In September 1996, Clinton ordered Operation Desert Strike, and ships from the USS Carl Vinson Battle Group, including USS Laboon, and USS Shiloh, in conjunction with B-52 bombers escorted by F-14D Tomcats from USS Carl Vinson, launched 27 cruise missiles against Iraqi air defense targets in southern Iraq.  A second wave of 17 was launched later that day.  The missiles hit targets in and around Kut, Iskandariyah, Nasiriyah, and Tallil.  This was done in response to Saddam Hussein, an Iraqi dictator, attempting to launch an Iraqi military offensive campaign in the Kurdish town of Arbil in Iraqi Kurdistan.
In his 1998 State of the Union Address, Clinton warned the U.S. Congress of Hussein's possible pursuit of nuclear weapons, saying:
Together we must also confront the new hazards of chemical and biological weapons, and the outlaw states, terrorists and organized criminals seeking to acquire them. Saddam Hussein has spent the better part of this decade, and much of his nation's wealth, not on providing for the Iraqi people, but on developing nuclear, chemical and biological weapons and the missiles to deliver them. The United Nations weapons inspectors have done a truly remarkable job, finding and destroying more of Iraq's arsenal than was destroyed during the entire gulf war. Now, Saddam Hussein wants to stop them from completing their mission. I know I speak for everyone in this chamber, Republicans and Democrats, when I say to Saddam Hussein, "You cannot defy the will of the world", and when I say to him, "You have used weapons of mass destruction before we are determined to deny you the capacity to use them again." 
The UNS-COM team faced resistance from Iraq, which blocked inspections and hid deadly germ agents and warheads.  Clinton then threatened military action several times when Hussein, who turned out to be Iraq's president, tried stalling the UNS-COM inspections. 
To weaken Hussein's grip of power, Clinton signed the Iraq Liberation Act into law on October 31, 1998, which instituted a policy of "regime change" against Iraq, though it explicitly stated it did not speak to the use of American military forces.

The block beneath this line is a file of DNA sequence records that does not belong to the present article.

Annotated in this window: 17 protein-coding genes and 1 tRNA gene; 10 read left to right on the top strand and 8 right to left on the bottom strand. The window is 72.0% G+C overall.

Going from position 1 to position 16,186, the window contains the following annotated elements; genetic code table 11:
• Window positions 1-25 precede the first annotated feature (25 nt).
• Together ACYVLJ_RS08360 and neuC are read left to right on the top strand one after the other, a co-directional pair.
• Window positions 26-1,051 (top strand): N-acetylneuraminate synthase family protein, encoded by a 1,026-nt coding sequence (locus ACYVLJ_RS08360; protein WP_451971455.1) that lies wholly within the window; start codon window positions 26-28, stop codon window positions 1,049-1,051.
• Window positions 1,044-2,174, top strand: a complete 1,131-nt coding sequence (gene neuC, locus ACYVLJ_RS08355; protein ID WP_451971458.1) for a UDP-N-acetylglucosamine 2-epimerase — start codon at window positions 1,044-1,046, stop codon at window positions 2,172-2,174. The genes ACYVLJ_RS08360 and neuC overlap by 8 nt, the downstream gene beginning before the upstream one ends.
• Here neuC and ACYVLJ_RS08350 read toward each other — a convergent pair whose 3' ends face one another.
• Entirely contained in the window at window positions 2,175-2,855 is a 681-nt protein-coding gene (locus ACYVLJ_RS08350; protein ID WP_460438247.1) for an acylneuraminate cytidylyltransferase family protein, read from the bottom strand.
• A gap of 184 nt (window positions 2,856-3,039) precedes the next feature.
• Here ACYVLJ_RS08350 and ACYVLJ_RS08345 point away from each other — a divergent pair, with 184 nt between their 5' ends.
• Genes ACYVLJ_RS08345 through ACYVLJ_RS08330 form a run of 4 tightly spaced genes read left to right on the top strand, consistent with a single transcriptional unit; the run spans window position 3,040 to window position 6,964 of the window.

Between December 16 and 19, 1998, Clinton ordered four-day period of concentrated air attacks against military installations in Iraq. This was in response to Saddam's refusal to cooperate with UN inspectors. After the bombing, Hussein blocked any further UN inspections and announced its attempt to shoot down Coalition aircraft in the no-fly zones over Iraq. For several years afterward, U.S. and Coalition aircraft routinely attacked hostile Iraqi defense installations in Iraq, in response to what the Clinton administration claimed were "provocations" by the Iraqi military, including antiaircraft fire and radar locks on U.S. and Coalition aircraft.
The UN sanctions against Iraq that the United Nations Security Council imposed after the Gulf War remained in place during the Clinton administration. These sanctions were alleged to have contributed to increased child mortality there,   although this was disputed.  Albright later wrote "Saddam Hussein could have prevented any child from suffering simply by meeting his obligations.  Recent research has shown that commonly cited data were fabricated by the Iraqi government and that "there was no major rise in child mortality in Iraq after 1990 and during the period of the sanctions."   
In 1993, the Clinton Administration announced that containing the "hostile" and "dangerous" government of Iran would be a basic element of its Middle East policy. Clinton continued the same policy of his predecessor, George H.W. Bush, who had concluded that Iran's support for terrorism and pursuit of nuclear technology warranted a strong response. Henry Rome argues that Israel did not shape that decision.  Clinton sought to contain Iranian ambitions as part of the dual containment strategy.  On May 6, 1995, Clinton signed Executive Order 12957, which implemented tight oil and trade sanctions on Iran and made it illegal for American corporations or their foreign subsidiaries to participate in any contract "for the financing of the development of petroleum resources located in Iran." On May 6, 1995, Clinton issued Executive Order 12959, which banned almost all trade between U.S. businesses and the Iranian government with the exception of informational materials.  A year before, the President declared that Iran was a "state sponsor of terrorism" and a "rogue state," marking the first time that an American President used that term. 
In 1996, Clinton signed the Iran and Libya Sanctions Act, that imposed economic sanctions on firms doing business with Iran and Libya.